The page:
Boost. It is that magical thing which turns mundane, run of the mill, engines into heroic piles of iron and aluminum. It can also turn those heroic piles of iron and aluminum into broken and costly piles as well. In this video we see that. A Minneapolis-Moline pulling tractor powered by a highly modified 8.3L Cummins inline engine. When you watch the video below you have to stick with it. The first couple things that you will see come from the pull itself and the moment that the engine expires. The massive and immediate pressure release is so violent it blows the hood right off the tractor. So where did the boost escape from?
The block came apart like it had a zipper holding it together. This engine was likely making 400-500% more power than it came with when new. These 8.3L engines were worker bees, not hot rod plants. They powered buses and trucks. The most powerful versions from the factory made 400hp and 1,200 lb-ft of torque and powered fire trucks.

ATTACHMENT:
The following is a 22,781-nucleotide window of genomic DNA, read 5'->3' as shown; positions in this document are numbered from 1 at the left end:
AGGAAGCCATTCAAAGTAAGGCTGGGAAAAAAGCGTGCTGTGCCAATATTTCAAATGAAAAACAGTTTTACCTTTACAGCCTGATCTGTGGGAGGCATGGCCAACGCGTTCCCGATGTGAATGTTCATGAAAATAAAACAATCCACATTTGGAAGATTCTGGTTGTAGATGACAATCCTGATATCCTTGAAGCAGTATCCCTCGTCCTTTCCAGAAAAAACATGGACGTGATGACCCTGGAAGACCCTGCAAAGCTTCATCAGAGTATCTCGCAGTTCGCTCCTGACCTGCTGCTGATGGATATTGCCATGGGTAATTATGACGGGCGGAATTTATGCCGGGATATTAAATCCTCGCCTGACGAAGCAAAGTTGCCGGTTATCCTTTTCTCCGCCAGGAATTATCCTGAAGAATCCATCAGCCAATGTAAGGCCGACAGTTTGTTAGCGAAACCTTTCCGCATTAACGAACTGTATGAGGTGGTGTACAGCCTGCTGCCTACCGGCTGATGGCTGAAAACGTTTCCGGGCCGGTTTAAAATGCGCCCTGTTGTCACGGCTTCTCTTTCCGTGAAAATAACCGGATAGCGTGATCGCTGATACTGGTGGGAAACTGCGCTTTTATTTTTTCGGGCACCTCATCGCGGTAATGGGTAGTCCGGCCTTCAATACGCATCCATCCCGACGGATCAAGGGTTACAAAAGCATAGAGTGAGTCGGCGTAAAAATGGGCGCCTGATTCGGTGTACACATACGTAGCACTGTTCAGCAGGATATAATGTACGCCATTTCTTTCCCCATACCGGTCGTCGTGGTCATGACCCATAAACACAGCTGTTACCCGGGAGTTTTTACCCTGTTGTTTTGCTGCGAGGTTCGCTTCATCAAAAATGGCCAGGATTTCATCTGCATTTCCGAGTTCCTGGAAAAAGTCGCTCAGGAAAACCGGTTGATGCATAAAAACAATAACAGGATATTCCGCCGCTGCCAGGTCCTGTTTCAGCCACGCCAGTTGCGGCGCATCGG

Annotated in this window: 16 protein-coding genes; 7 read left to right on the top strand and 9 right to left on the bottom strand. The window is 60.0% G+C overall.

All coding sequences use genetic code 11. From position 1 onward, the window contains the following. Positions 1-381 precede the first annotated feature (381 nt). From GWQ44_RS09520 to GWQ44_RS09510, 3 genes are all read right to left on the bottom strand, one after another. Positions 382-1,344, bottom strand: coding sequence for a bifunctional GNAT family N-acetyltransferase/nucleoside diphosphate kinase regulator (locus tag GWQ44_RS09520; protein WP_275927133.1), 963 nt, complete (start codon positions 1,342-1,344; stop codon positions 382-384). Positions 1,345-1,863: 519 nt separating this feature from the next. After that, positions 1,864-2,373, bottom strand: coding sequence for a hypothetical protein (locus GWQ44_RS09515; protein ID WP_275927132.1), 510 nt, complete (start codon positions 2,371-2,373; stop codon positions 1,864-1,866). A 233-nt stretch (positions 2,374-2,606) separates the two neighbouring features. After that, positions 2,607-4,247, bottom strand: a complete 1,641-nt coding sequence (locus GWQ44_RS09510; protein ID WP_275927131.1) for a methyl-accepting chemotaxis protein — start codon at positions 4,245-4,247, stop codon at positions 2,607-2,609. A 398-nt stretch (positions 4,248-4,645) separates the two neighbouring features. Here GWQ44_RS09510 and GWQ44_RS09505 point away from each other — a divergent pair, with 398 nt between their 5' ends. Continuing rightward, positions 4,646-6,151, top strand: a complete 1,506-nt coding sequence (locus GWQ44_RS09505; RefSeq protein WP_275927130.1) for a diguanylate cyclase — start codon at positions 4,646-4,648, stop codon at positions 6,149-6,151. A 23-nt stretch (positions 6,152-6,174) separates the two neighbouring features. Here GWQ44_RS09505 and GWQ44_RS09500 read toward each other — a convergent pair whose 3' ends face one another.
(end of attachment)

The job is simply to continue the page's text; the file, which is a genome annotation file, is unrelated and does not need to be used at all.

This tractor is worked to the nines and you can see some of the guts hanging out where the block split and left about a foot of gap between the bottom half and the top half. What’s really wild when you look at the remains of the engine is how so many of the pistons are all just jammed up in the bores and most of the rods are down in the bottom of the block.
There’s a load of money tied up into building one of these big diesels into a machine like you see here. Hopefully they were able to save some stuff from this engine to put towards the next. The block obviously was not one of those things.